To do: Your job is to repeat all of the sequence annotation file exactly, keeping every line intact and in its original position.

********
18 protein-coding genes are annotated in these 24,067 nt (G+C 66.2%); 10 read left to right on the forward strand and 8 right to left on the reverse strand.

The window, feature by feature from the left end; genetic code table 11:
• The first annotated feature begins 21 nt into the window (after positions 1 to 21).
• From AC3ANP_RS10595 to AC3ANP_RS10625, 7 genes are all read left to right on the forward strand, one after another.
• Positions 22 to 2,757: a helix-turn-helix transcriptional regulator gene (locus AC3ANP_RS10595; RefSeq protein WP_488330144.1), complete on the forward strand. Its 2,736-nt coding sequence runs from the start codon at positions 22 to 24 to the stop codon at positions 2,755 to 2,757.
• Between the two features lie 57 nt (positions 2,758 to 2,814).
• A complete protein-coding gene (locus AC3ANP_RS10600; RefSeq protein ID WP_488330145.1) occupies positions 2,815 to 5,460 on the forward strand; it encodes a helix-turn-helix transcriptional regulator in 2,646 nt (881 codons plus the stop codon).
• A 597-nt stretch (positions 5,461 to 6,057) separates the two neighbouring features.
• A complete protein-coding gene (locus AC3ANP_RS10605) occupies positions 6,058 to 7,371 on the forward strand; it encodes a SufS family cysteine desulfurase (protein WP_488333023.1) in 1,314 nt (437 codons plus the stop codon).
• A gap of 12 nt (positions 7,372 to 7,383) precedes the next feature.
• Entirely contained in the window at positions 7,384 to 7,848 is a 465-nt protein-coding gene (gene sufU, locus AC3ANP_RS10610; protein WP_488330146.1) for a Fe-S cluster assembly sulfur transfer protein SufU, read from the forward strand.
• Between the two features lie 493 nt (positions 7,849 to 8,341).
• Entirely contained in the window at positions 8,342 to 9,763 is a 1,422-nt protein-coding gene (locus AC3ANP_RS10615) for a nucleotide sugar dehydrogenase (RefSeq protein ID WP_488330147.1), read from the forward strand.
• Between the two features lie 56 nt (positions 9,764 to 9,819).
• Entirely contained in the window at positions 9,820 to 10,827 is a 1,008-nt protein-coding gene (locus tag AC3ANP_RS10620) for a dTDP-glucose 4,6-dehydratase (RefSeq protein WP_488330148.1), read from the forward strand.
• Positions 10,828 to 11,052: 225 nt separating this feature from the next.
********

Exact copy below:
18 protein-coding genes are annotated in these 24,067 nt (G+C 66.2%); 10 read left to right on the forward strand and 8 right to left on the reverse strand.

The window, feature by feature from the left end; genetic code table 11:
• The first annotated feature begins 21 nt into the window (after positions 1 to 21).
• From AC3ANP_RS10595 to AC3ANP_RS10625, 7 genes are all read left to right on the forward strand, one after another.
• Positions 22 to 2,757: a helix-turn-helix transcriptional regulator gene (locus AC3ANP_RS10595; RefSeq protein WP_488330144.1), complete on the forward strand. Its 2,736-nt coding sequence runs from the start codon at positions 22 to 24 to the stop codon at positions 2,755 to 2,757.
• Between the two features lie 57 nt (positions 2,758 to 2,814).
• A complete protein-coding gene (locus AC3ANP_RS10600; RefSeq protein ID WP_488330145.1) occupies positions 2,815 to 5,460 on the forward strand; it encodes a helix-turn-helix transcriptional regulator in 2,646 nt (881 codons plus the stop codon).
• A 597-nt stretch (positions 5,461 to 6,057) separates the two neighbouring features.
• A complete protein-coding gene (locus AC3ANP_RS10605) occupies positions 6,058 to 7,371 on the forward strand; it encodes a SufS family cysteine desulfurase (protein WP_488333023.1) in 1,314 nt (437 codons plus the stop codon).
• A gap of 12 nt (positions 7,372 to 7,383) precedes the next feature.
• Entirely contained in the window at positions 7,384 to 7,848 is a 465-nt protein-coding gene (gene sufU, locus AC3ANP_RS10610; protein WP_488330146.1) for a Fe-S cluster assembly sulfur transfer protein SufU, read from the forward strand.
• Between the two features lie 493 nt (positions 7,849 to 8,341).
• Entirely contained in the window at positions 8,342 to 9,763 is a 1,422-nt protein-coding gene (locus AC3ANP_RS10615) for a nucleotide sugar dehydrogenase (RefSeq protein ID WP_488330147.1), read from the forward strand.
• Between the two features lie 56 nt (positions 9,764 to 9,819).
• Entirely contained in the window at positions 9,820 to 10,827 is a 1,008-nt protein-coding gene (locus tag AC3ANP_RS10620) for a dTDP-glucose 4,6-dehydratase (RefSeq protein WP_488330148.1), read from the forward strand.
• Positions 10,828 to 11,052: 225 nt separating this feature from the next.